The independent directors on a company's board should hire the investigators, who then should report back to those directors.
Of course, in most startups, just like in many public companies, "independent" directors often aren't.
What I really want to see is the other 20 men on her team tell their bosses to cut that shit out.
We cannot rely on the abused to stand up for themselves; for every one who does there are thousands who cannot. It is on every one of us to report abhorrent behaviour, even if we think someone else has/will.
Change comes from those in power, from people who could very rationally not care, but who go out of their way to do the right thing. It isn't an economic decision, a business decision, or a political decision. It is a personal decision on the world one wants to live in.
We can do better. We must do better. Enough is enough.
It sounds like the abuse is pretty universal, from the article: "It was normal for guys to refer to other guys as fags when they didn't participate in private parties where sex and drugs were involved."
The 20 other men on her team were probably as concerned with keeping their job and not being abused. The big difference is that they can appear to fit in because they're men; women have a much more difficult job of it. But whenever everyone is keeping their head down, it's hard to notice that other people's issues.
The whole psychology of bullying comes into play and that is pretty complex. Yes, if everyone stood up against the bully they would win but how often does that happen in real life? Most people in this situation would likely just quit than put up with that environment so you're already left with those who can't or won't.
I'd like to think I wouldn't let that stuff happen around me but honestly I'm pretty unlikely to work in that environment in the first place. Where I do work, the culture is great and we are near 30-40% women in IT/Dev without even trying to hire for diversity.
Full disclosure, I work at Uber.
I have been staying out of this until now, but this point particularly grinds my gears.
If I heard anything remotely like what was discussed in this article you bet your ass I'm going to speak up. I know people do not speak of me, but watching my entire company be vilified is a bit difficult and hard to not take personally. I work with a lot of fantastic engineers that would not tolerate anything remotely like the behavior outlined in this article for a second. That's the problem with gigantic companies though, things often happen in dark corners that aren't apparent to the rest of the organization. People want to conflate specific incidents with the state of the entire company.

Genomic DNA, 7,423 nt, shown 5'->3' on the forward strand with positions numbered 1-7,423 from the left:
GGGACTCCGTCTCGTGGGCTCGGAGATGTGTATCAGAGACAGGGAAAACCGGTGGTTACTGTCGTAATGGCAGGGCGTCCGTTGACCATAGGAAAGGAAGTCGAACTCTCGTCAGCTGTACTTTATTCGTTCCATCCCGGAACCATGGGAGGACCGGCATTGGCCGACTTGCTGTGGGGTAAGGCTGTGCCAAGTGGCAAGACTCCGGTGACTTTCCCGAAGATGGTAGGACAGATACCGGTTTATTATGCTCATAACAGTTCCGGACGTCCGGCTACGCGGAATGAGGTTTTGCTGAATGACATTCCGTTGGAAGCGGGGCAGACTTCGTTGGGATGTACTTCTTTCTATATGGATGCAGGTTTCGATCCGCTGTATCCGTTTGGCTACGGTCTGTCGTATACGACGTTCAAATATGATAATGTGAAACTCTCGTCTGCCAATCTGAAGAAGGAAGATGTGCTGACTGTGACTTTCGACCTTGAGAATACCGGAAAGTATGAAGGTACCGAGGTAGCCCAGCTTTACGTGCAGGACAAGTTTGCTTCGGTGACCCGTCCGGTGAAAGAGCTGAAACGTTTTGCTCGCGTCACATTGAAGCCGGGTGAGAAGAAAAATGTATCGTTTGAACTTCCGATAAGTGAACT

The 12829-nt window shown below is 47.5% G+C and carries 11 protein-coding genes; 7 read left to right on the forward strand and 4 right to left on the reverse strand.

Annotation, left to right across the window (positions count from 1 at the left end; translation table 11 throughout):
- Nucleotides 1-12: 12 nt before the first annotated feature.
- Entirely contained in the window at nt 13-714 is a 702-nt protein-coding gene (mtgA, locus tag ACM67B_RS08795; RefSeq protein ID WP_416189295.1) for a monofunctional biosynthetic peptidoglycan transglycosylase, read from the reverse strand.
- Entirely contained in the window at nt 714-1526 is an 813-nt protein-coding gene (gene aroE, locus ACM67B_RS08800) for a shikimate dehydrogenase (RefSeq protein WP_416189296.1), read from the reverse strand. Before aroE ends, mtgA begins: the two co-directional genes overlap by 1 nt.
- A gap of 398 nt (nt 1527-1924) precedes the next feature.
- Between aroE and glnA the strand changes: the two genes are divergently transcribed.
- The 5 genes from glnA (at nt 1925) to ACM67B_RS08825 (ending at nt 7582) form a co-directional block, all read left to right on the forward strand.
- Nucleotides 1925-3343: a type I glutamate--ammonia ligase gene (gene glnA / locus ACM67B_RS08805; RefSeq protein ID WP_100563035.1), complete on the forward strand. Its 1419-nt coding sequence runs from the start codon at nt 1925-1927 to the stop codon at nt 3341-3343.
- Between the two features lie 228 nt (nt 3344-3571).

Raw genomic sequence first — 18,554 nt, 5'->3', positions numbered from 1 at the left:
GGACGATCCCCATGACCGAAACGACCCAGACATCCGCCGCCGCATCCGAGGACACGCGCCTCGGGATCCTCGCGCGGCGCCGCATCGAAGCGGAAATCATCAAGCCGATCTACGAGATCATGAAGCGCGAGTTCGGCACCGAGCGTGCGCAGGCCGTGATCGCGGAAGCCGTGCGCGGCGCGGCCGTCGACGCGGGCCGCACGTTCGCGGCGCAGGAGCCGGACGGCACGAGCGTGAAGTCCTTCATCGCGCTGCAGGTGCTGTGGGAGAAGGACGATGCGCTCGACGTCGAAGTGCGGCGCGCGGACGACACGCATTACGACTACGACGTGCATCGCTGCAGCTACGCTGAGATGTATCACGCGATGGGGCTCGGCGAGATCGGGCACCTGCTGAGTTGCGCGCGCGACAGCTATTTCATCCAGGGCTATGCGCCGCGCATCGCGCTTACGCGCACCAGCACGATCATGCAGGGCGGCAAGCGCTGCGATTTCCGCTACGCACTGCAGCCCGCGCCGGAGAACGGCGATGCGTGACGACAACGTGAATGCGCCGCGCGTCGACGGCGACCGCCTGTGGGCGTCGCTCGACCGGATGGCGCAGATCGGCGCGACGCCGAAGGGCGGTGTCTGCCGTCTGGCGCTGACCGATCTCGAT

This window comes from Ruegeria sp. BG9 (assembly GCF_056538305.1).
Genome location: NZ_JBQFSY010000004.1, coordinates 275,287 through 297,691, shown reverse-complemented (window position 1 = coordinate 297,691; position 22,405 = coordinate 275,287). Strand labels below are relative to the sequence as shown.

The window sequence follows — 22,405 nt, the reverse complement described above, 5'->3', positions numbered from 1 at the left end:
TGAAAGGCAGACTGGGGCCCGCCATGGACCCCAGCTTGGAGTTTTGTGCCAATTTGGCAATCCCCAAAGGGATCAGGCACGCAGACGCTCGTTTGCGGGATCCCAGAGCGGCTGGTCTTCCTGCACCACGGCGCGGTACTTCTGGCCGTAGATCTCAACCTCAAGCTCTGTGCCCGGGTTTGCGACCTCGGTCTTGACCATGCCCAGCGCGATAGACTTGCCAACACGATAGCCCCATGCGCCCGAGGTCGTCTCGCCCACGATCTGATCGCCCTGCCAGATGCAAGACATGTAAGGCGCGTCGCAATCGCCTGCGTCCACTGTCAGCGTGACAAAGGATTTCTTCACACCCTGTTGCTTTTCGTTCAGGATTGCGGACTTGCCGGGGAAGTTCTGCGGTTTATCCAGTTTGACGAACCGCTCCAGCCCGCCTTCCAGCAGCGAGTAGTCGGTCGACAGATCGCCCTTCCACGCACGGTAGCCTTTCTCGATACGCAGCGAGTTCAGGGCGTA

I had one opportunity to speak up when my female teammate was being discriminated against, and I took it. It wasn't even blatant either, the guy could easily defend himself and say it's not a sexism thing, but that's what it was. He's a massive jackass too, but you can't fire people on the spot for being a massive jackass without a lot of evidence to back it up. I did my part.
I cannot speak for anybody else, but I can tell you in my corner of the Uber world I take this shit very seriously, and so does everybody else I work with. The bullshit that is going on is not representative of my team, and it's very very hard to not take this personally.
The problem I have is that everybody wants to chime in with how awful Uber is like they know something I don't. Now I'll admit, there's a lot I don't know about working at Uber, as I only know my corner of the company. If I'm saying that what does that say about everybody else? Do these people think for a second that I would have stuck around and stuck it out if I saw this bullshit going on first hand?
I'm not going to be the one that stands up and defends leadership, or HR, or whomever else, they can speak for themselves just as I speak for myself.
Well, as it turns out, they weren't. A female engineer I knew in passing wound up writing an essay similar to this one describing her horrible treatment at the hands of one of her coworkers and HR. I was shocked, but I also knew her well enough to know that she wouldn't make up something like that. She shared that story as her goodbye email from the company.
Even now, I'm baffled and angry about the response the company made. I don't know why it was handled that way, and I don't know why her coworker acted so wretchedly. It boils my blood, and mixed in with that and the bewilderment is a certain sense of shame that I had misplaced my trust so badly.
Anyways, I guess all of that is just a long way of saying that I hear where you're coming from and hope your experience ends better than mine did.
Uber clearly does a lot of things very well, and although I posted in a different comment that perhaps Travis should go I think that the best outcome would be that the company can learn from these events and become better as a result.
What? No it's not. If it was like that on every team, you would basically be describing hell. "Better than absolute hell" is nothing to celebrate.
Well I think that it's useful in the midst of stories like this to realize that yes, most people are nice, kind, etc. Perhaps most Uber employees are like that. It should give hope to anyone who is working somewhere that should be better who is inclined simply to quit vs trying to make it better.